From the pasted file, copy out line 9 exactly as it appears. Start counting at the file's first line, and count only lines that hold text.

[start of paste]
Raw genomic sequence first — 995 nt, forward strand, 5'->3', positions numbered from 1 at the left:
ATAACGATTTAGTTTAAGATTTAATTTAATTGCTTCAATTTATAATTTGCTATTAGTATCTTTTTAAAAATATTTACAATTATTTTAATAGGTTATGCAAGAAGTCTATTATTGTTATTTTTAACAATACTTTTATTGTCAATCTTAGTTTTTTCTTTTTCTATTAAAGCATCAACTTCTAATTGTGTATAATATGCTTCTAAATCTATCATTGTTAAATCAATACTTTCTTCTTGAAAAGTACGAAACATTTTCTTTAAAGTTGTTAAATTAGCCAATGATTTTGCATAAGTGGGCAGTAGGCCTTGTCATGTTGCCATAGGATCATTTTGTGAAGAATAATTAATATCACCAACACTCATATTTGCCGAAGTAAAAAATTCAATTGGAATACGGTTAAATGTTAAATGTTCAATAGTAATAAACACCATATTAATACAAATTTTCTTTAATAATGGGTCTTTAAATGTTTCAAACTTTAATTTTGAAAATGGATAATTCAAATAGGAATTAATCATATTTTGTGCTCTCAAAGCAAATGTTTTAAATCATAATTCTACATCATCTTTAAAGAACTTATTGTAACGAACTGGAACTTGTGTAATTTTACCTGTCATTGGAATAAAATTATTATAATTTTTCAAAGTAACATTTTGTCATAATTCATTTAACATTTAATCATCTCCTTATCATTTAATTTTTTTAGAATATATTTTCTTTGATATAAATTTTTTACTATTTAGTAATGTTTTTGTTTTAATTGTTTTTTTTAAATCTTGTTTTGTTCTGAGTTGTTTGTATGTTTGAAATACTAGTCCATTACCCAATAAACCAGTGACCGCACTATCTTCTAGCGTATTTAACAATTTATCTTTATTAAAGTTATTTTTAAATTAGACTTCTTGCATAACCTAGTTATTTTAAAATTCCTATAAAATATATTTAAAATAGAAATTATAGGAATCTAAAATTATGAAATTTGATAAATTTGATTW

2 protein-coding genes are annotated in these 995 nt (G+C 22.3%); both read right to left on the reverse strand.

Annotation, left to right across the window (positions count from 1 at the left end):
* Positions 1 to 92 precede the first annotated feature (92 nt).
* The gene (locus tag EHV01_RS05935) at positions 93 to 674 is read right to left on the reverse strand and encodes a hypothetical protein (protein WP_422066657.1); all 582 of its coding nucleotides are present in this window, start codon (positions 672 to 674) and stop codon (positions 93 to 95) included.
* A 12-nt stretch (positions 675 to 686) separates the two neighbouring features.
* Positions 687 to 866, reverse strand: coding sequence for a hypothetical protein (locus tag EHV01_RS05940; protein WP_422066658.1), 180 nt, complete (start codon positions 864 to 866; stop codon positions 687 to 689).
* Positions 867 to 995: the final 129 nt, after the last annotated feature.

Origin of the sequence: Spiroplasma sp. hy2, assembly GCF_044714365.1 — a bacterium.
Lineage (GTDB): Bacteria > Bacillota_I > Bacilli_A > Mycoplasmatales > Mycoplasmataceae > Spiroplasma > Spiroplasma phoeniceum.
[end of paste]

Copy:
* Positions 867 to 995: the final 129 nt, after the last annotated feature.